Area band Random Falter gets $10,000 boost from NOW! radio for new CD

Local alt-rock band Random Falter has been working toward its debut album for four years – but it would have been a lot longer if not for a generous cash prize from NOW! Radio 102.3.

The band financed more than half of its upcoming debut with a $10,000 “10K20” grant it won last October from Rawlco Radio, which, between its NOW! and UP! radio stations, invests $400,000 a year in local recording projects (40 bands per year; previous recipients have included Christian Hansen and the Autistics and 10 Second Epic).

“It was a shock, man, it was exciting,” says Random Falter frontman Trent Diehl. “It costs a lot of money, it’s a lot of time, it’s a lot of effort. To be able to have somebody behind you like that – honestly, we wouldn’t be here today if it wasn’t for them. It would be another year before we could do this album.”

Random Falter will unleash the self-titled album, recorded at Black Box Studios with Steve McGonigle, with a free “soft launch” show at On the Rocks Sunday night. Electro-rockers Red Ram will open.

Random Falter’s radio-ready sound is reminiscent of the Dave Matthews Band, with saxophone and keyboard leads accented by hints of Pearl Jam and a 70’s rock groove.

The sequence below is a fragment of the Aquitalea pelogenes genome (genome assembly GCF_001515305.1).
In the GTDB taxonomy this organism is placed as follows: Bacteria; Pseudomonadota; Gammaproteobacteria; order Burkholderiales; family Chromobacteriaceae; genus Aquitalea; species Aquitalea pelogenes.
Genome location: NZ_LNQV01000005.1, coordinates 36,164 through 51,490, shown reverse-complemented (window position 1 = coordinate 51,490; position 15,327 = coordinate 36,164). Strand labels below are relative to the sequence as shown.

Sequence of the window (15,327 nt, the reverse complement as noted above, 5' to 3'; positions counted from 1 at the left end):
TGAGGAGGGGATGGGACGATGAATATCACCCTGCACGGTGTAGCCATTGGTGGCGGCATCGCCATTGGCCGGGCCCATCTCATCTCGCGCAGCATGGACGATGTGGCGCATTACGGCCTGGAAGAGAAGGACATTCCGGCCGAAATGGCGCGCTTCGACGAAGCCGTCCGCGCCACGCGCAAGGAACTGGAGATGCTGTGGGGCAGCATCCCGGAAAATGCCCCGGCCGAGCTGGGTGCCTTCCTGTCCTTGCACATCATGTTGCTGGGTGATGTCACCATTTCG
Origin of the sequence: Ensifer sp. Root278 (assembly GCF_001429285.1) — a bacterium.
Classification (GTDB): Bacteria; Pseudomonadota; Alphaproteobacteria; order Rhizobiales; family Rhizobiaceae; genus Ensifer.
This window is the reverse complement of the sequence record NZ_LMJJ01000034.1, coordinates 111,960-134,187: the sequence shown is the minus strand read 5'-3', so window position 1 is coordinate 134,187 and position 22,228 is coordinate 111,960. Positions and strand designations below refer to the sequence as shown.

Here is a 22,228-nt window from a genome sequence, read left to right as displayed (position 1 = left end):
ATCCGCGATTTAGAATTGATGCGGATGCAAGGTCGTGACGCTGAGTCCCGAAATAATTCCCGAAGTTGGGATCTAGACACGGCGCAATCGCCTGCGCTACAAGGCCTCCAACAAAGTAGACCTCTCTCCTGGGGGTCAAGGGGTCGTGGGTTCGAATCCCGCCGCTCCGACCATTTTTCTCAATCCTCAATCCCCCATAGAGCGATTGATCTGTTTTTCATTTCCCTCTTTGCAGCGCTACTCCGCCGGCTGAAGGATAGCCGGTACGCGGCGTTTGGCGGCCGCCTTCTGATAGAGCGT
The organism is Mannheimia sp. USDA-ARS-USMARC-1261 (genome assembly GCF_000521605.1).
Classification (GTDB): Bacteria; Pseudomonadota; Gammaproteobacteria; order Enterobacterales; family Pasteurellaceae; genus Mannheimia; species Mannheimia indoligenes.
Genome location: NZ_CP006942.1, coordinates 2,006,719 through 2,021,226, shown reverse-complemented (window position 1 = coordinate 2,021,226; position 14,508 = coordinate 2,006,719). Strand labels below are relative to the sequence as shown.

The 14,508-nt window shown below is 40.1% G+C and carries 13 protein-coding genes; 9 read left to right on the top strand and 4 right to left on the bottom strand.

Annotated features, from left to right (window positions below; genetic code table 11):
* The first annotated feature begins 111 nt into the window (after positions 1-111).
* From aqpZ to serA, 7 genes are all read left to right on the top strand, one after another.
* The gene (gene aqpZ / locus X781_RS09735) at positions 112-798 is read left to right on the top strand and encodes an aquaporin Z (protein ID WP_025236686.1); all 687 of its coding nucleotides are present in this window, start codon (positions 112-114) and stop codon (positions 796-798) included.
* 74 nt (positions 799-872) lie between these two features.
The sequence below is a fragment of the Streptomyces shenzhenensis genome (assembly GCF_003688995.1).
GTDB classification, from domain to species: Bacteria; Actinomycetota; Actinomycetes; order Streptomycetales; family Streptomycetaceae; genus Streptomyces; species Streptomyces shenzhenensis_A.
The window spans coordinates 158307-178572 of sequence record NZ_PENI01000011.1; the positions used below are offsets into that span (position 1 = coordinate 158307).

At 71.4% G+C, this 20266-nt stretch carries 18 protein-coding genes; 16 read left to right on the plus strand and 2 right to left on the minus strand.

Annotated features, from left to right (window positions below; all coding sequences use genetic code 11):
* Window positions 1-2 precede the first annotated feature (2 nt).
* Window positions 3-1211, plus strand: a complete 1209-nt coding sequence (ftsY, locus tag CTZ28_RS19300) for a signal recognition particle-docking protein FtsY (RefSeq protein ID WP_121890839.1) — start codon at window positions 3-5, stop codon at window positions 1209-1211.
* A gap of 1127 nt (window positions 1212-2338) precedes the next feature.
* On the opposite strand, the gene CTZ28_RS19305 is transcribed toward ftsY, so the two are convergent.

“We’re definitely a guitar-driven rock band. We believe there should be bridges in songs, we believe there should be solos,” Diehl says.

The project is largely a family affair for Diehl. His wife Vanessa Wilson (formerly of Radiovacana), who runs a Sherwood Park music studio with Diehl, plays keys and tenor sax. Diehl’s younger brother Trevor, who also works with him in the construction industry, handles bass, and the pair played together for years in Saskatchewan before the moving to Edmonton 12 years go.

A key element that brings Random Falter out from the pack, however, is drummer Pablo “Papa” Miraglia, who joined the fold through an online ad. Far from being a family member, Miraglia comes all the way from Argentina. The drummer gained a sizeable following playing in several bands back home before moving to Canada with his then-wife, and has brought with him a unique percussion style as well as a built-in fan base below the equator.

“The cool thing about having an Argentinian drummer is he’s got a huge Spanish influence. So his rhythm techniques aren’t traditional rock four-on-the-floor kind of stuff, he adds a little bit of South American, Central American flare to it,” Diehl says. “We have a good fan base out there based primarily on him.”

After a full album release in September, Random Falter hopes to make its way through Canada on tour and eventually, to its adoring fans waiting in Miraglia’s homeland.